Loons in Central Ohio

I feel that I need to start off by saying that the Common Loon totally fascinates and captures my imagination. If you’ve ever had the privilege of being in the north woods in the spring and early summer you’ll understand why. There’s no question that Loons are visually stunning and their behavior is fascinating, but during mating season it’s the calls they make at night that set them apart from every other bird. Laying quietly in your sleeping bag and listening will take you to a wild, primal, and magical place that few sounds, with the exception of the call of the Wolf, can duplicate.

So it’s with great anticipation every spring that I look for them to pass through Columbus on their way north to breeding grounds on secluded lakes in Michigan and Ontario. During nesting Loon’s do not tolerate human activity very well, especially lakes with a lot of motorboat traffic. The main reason for this is that, while they are very well adapted to life in the water, they cannot walk on land. Because of this their nests must be located at the waters edge making the them vulnerable to boat wakes.

Loon’s eat fish, and the bodies of water in central Ohio provide a place to rest and contain an ample source of food that Loons need to fuel their journey north. With one of the highest wing loadings of any bird they also have one of the highest sustained flying speeds. This coupled with the fact that they can only take of from water presents some interesting challenges. So wherever they land they must have enough room to take off and it seems to take forever for them to do so as they run along the surface flapping their wings slowly gaining flight speed.

But it all works together and it all interconnected. Just as the quiet secluded northern lakes are critical in that they provide suitable food and nesting habitat, so to are the lakes and abandoned quarries of central Ohio. Without these key stops their journey wouldn’t be possible. There would be no Loons.

So below are a few pictures celebrating the yearly passage of Loons through central Ohio.

click on the image for a better view

Antrim Lake:


IMG_4991use (2)

Mature Common Loon, Antrim Lake


IMG_5007 (2)

Sneaking along, Antrim Lake



Diving, Antrim Lake

Watermark Quarries:

IMG_5013 (2)

Common Loon, Watermark

IMG_5014 (2)

Fish sighted!

IMG_5017 (2)

Looking for a fish, Watermark

IMG_5016 (2)

Loon, Watermark

IMG_5036 (2)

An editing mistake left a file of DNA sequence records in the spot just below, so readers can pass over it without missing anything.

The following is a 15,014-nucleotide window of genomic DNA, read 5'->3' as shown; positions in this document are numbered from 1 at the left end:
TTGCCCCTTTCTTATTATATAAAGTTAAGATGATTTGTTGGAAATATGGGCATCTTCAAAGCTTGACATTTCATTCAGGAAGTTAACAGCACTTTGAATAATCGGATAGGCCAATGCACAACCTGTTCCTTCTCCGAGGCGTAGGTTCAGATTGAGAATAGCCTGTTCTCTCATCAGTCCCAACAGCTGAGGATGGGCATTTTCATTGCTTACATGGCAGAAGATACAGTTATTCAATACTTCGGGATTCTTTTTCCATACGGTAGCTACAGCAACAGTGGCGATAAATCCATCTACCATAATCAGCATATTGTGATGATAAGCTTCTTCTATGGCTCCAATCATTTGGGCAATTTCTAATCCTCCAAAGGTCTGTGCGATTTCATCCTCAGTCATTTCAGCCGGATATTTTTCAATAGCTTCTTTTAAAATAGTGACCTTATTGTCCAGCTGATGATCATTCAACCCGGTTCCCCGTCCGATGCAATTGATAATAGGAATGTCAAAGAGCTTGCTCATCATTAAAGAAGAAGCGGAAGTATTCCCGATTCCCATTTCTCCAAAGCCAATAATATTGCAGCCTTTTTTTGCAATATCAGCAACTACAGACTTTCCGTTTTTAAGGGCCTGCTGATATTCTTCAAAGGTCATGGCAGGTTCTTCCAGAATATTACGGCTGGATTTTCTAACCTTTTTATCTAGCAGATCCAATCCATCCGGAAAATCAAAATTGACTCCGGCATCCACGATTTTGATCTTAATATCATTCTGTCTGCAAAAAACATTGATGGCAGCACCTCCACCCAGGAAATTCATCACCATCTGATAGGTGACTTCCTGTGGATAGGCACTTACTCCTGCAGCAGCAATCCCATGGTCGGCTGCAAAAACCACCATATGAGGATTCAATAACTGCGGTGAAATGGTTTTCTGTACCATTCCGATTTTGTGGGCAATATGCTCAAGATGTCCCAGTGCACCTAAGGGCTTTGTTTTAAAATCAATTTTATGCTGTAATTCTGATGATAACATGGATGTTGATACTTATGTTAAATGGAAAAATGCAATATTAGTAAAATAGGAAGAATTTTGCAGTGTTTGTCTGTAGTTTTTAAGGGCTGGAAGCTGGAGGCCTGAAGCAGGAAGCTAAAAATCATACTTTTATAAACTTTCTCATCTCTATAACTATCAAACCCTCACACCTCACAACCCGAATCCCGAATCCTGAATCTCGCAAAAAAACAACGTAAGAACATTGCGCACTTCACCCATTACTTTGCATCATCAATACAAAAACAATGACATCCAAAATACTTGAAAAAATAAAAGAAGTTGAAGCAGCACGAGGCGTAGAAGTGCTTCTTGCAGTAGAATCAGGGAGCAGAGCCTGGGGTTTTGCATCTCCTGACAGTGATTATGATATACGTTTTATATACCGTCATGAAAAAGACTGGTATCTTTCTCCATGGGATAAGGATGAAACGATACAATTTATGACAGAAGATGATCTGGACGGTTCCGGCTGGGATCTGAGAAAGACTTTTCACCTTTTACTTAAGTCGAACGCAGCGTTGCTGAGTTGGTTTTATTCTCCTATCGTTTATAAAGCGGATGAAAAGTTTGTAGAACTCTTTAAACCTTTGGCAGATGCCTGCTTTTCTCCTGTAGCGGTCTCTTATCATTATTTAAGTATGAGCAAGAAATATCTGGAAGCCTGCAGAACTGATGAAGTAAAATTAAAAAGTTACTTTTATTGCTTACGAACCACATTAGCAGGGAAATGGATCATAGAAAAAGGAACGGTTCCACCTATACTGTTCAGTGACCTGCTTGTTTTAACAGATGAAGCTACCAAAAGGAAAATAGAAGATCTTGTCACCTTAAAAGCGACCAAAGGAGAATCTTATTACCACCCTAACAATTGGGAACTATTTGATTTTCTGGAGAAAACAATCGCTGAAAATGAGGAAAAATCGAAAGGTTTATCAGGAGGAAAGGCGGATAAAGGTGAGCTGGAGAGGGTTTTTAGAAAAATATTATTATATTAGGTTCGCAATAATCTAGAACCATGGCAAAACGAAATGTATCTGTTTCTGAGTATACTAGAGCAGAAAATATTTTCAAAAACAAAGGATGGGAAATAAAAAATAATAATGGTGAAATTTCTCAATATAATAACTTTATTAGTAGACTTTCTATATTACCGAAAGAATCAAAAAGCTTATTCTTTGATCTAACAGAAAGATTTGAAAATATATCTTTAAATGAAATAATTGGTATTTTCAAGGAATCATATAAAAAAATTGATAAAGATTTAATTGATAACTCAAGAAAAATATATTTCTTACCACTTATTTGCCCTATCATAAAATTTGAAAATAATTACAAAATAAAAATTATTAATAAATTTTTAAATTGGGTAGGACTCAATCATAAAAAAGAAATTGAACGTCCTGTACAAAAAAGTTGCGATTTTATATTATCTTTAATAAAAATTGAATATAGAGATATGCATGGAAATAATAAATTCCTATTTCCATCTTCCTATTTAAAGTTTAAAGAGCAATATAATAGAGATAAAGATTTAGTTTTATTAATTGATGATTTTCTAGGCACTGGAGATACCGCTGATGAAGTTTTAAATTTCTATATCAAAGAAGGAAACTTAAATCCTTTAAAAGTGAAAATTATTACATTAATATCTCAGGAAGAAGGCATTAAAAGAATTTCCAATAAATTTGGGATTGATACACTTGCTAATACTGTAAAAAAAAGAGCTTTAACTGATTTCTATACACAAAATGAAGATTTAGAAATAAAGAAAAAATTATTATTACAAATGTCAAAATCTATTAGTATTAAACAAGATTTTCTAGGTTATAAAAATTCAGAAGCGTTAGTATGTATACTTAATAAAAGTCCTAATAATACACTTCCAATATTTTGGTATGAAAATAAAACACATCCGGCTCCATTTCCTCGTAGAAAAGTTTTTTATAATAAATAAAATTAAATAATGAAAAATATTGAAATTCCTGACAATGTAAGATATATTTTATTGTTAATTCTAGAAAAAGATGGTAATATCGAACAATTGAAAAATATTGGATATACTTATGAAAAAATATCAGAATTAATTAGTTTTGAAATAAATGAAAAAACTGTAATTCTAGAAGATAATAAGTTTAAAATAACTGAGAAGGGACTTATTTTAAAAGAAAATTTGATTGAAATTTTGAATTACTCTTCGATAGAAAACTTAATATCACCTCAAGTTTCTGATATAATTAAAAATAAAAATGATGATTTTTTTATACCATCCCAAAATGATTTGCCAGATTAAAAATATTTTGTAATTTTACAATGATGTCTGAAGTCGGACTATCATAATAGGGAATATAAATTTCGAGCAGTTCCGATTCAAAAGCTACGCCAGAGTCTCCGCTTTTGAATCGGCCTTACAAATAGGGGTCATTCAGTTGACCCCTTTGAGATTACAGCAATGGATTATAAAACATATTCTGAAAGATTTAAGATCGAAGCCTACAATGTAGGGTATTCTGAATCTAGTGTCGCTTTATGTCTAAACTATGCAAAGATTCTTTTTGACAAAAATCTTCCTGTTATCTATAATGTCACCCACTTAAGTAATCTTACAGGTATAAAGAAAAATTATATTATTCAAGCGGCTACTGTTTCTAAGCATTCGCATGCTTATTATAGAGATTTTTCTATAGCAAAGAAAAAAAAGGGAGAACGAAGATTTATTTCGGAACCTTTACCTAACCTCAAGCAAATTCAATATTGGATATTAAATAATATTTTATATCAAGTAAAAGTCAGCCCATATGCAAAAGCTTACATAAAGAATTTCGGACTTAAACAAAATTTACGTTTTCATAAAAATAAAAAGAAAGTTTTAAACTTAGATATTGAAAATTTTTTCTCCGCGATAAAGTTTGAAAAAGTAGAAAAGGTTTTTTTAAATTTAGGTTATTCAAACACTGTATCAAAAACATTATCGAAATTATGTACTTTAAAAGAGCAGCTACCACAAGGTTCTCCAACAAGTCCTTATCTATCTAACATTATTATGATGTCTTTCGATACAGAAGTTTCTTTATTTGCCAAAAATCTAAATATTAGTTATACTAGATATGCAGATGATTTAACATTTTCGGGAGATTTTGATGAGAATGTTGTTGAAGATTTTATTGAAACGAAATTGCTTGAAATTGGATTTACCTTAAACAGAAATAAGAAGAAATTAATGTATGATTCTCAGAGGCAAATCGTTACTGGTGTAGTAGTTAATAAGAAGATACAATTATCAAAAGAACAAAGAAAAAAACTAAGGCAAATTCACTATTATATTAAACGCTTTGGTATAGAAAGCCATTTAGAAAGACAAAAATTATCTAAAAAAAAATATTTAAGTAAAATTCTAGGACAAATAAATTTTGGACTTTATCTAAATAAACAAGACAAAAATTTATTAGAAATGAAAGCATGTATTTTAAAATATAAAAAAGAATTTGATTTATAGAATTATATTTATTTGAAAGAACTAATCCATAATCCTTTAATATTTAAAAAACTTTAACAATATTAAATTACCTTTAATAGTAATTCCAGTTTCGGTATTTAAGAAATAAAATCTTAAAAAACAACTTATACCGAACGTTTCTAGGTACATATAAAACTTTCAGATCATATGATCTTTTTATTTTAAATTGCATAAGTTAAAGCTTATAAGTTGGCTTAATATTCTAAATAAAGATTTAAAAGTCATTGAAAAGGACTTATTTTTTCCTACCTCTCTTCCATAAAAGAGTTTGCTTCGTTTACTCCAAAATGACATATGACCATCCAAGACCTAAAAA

Immature Loon, Watermark

IMG_5032 (2)

Immature Loon, Watermark

Finally, a few other bird seen in central Ohio in recent days while out looking for Loons:

IMG_0095 (2) crop

Red-breasted Merganser, Scioto River

IMG_5042 (2)

Redhead Duck, Watermark


Horned Grebes, Watermark


Thanks for stopping by.


9 Comments on “Loons in Central Ohio

  1. Great shots of the loons! They’re tough to photograph for me, they stay underwater forever it seems, and only take a breath or two when they do surface.

  2. Great photos of loons almost in my backyard and much good information. Would it be rude to say it takes one to know one?

  3. In Aberdeen in north east Scotland, young men and women are known as loons and quines but the men generally don’t look as handsome as your loons.

  4. I was lucky to have a pair come up next to my Kayak up in Maine on the Sebago lake a couple of years ago. But I was happy to see a pair in South Viena Ohio just last week! Very special for me since I am from Maine. There was also a beautiful heron.

    • In the summer we make trips to northern Michigan and Ontario and always enjoy seeing and hearing the Loons. In my humble opinion, lying in your tent at night listening to their call is one of life’s supreme experiences.

Leave a Reply

Fill in your details below or click an icon to log in:

WordPress.com Logo

You are commenting using your WordPress.com account. Log Out /  Change )

Google photo

You are commenting using your Google account. Log Out /  Change )

Twitter picture

You are commenting using your Twitter account. Log Out /  Change )

Facebook photo

You are commenting using your Facebook account. Log Out /  Change )

Connecting to %s

This site uses Akismet to reduce spam. Learn how your comment data is processed.

%d bloggers like this: